Australia’s superannuation rules may be about to undergo some major changes if the Budget proposals affecting superannuation are passed by Parliament. What are the proposed changes and how does a Self Managed Super Fund (SMSF) still offer tax effective investing?
Forthcoming superannuation changes
Several announcements in the 2016-17 Budget related to superannuation (see our Federal Budget summary). While these proposals are yet to be legislated, these changes are set to have a major effect on contribution limits and terms:
- A $500,000 lifetime cap on non-concessional contributions
- A $1.6m superannuation pension transfer cap on the total amount of accumulated super an individual can transfer into retirement phase
- A reduction in the concessional cap to $25,000 (pa)
- The ability to catch up concessional contributions if the $25,000 cap is not used each year (5-year basis and $500,000 asset limit)
- You would no longer need to meet a work test to contribute up to age 75
- Any individual up to age 75 will be able to claim a tax deduction on personal contributions to a superfund.
In general, the proposed changes (most commencing 1 July 2017) affect high income earners more, particularly the caps.
The advantages of an SMSF
Regardless of the changes proposed, an SMSF can be a great way to invest for your retirement when used properly.
As well as the ability to choose your own investments, you can benefit from potentially lower management fees and lower entrance or exit costs (eg. a direct share portfolio). You can also consolidate the superannuation funds of family members for greater convenience and easier investing.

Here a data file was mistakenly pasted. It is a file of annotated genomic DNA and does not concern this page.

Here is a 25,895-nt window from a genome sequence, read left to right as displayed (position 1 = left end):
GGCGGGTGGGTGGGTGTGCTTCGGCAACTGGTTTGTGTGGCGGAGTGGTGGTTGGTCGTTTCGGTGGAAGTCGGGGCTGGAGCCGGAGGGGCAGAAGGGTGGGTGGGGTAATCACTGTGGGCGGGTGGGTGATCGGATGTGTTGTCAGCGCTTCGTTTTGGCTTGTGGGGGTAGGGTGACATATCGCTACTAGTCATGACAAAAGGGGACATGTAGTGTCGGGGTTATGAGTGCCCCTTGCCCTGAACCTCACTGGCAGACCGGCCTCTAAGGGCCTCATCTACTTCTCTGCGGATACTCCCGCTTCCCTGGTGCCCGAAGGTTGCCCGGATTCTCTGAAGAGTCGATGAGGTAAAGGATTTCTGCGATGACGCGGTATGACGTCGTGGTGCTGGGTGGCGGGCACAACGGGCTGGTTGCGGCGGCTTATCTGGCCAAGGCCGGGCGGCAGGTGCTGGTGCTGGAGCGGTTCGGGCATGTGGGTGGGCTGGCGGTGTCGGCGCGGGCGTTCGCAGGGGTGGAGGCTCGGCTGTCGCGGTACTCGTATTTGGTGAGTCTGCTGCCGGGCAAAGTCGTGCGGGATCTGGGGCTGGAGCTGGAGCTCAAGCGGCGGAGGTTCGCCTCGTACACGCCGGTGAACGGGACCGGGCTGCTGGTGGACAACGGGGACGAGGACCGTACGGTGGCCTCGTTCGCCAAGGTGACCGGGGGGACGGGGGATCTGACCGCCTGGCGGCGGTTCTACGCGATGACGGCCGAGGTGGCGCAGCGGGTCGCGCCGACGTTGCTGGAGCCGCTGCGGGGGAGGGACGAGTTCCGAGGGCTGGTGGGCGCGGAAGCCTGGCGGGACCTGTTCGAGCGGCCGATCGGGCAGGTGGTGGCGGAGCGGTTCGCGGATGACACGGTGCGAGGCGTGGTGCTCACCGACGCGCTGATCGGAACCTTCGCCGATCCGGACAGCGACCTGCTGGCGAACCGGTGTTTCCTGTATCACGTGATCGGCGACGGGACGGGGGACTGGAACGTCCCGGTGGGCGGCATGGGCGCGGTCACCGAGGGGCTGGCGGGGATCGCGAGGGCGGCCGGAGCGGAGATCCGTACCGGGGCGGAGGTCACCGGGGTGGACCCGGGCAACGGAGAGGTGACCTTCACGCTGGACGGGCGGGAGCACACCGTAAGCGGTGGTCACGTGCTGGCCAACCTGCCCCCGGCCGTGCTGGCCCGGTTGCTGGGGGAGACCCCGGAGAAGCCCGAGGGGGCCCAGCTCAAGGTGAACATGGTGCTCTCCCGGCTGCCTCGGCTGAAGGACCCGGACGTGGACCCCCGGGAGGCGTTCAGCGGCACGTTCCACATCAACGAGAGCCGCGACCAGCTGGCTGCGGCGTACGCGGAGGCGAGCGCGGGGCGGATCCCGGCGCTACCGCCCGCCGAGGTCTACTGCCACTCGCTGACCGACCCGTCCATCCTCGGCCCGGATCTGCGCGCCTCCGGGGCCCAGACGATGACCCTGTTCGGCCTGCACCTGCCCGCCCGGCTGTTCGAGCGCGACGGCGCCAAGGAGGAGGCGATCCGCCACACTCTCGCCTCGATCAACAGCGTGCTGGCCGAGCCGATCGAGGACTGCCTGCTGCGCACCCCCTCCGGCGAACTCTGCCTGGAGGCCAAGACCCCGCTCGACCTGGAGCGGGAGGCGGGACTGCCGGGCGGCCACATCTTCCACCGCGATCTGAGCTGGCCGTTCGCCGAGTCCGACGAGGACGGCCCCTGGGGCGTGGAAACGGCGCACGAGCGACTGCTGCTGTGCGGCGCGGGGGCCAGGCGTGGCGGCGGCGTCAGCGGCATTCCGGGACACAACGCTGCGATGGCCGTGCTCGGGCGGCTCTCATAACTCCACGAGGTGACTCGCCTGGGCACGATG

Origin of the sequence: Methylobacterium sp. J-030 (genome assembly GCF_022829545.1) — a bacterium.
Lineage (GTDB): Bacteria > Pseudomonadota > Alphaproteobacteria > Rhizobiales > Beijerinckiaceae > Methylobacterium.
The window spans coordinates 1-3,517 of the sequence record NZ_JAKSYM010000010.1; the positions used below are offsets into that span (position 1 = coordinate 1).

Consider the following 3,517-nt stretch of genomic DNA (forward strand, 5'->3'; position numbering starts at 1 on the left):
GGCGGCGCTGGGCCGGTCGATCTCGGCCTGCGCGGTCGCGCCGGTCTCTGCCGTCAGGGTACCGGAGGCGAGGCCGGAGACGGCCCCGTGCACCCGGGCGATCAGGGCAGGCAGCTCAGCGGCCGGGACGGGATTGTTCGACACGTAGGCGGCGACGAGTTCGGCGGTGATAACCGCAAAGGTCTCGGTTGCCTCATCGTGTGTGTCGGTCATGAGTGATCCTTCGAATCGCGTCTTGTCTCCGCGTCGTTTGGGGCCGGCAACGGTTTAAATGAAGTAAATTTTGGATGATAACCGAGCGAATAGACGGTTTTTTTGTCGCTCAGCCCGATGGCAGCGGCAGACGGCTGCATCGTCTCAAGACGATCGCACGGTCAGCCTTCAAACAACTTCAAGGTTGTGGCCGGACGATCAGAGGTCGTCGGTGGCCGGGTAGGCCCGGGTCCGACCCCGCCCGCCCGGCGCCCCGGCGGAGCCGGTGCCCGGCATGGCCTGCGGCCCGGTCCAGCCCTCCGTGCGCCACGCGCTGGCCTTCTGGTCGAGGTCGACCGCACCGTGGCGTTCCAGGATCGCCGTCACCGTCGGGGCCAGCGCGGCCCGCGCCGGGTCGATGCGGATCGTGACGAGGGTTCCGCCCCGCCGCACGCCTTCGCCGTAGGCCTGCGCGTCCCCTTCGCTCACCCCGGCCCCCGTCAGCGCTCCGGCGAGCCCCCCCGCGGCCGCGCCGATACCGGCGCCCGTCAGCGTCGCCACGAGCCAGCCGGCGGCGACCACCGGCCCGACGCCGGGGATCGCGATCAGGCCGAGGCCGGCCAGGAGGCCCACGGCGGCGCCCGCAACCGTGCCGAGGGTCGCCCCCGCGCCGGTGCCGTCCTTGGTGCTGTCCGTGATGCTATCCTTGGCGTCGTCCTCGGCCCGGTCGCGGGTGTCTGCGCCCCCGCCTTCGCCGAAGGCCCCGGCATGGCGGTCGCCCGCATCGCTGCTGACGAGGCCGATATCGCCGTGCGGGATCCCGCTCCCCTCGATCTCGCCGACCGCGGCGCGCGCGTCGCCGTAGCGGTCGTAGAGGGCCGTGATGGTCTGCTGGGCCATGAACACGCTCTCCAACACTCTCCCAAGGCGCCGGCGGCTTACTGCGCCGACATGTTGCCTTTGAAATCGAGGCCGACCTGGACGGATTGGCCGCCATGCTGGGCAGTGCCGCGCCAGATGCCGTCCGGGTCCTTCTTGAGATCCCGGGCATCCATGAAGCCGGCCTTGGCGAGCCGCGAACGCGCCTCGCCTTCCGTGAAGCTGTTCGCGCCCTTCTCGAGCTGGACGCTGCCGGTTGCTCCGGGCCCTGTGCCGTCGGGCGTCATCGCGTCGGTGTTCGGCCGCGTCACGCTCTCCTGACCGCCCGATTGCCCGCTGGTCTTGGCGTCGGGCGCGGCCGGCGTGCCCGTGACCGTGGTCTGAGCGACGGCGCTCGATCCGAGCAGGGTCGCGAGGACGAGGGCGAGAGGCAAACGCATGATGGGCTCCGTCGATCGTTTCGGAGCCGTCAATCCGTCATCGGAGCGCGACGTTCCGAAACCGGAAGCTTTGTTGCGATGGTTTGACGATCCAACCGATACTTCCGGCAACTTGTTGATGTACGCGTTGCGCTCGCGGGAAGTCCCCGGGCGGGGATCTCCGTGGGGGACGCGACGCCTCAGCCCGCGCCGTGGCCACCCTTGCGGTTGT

Take this example of Bob, who has an existing SMSF and is currently in his 60s:
- His SMSF has owned a property for the past 12 years
- Bob now wishes to sell the property, and he is eligible to take a pension
- Before the property is sold, he commences a pension and transfers the property over to the pension phase of his SMSF
- When he later goes on to sell the property, it will be classified as a segregated current pension asset and Bob’s fund will not pay capital gains tax.
What can an SMSF invest in?
With an SMSF, there are restrictions on what you can and can’t invest in.
An SMSf can invest in:
- Direct shares
- Direct property
- Managed funds and managed accounts
- Term deposits and cash
- Collectibles (in some circumstances)
- Gold bullion
An SMSF can’t invest in:
- Your residential home
- A holiday home that you use
- Collectibles that you use
In some cases, an SMSF can borrow to invest. An SMSF is unable to lend to individual members or family members.
Get professional advice
If you’re considering an SMSF, it’s important to discuss your options to help you determine:
- If an SMSF will suit you and your needs
- The obligations of an SMSF
- Who the members will be
- How the fund will be invested
- If there are any potential liquidity issues.
To find out if an SMSF is right for you, please contact your local Accru office to speak to an advisor.
By Kerry Fisher, Accru Harris Orchard
Kerry Fisher is an Authorised Representative (249646) of The Advice Exchange Pty Ltd
Accru Harris Orchard (Wealth) Pty Ltd ABN 51 133 092 261
Corporate Authorised Representative Number 330251 of
The Advice Exchange Pty Ltd ABN 55 107 629 194
The information contained in this article is general information only. It is not intended to be a recommendation, offer, advice or invitation to purchase, sell or otherwise deal in securities or other investments. Before making any decision in respect to a financial product, you should seek advice from an appropriately qualified professional on whether the information is appropriate for your particular needs, financial situation and investment objectives.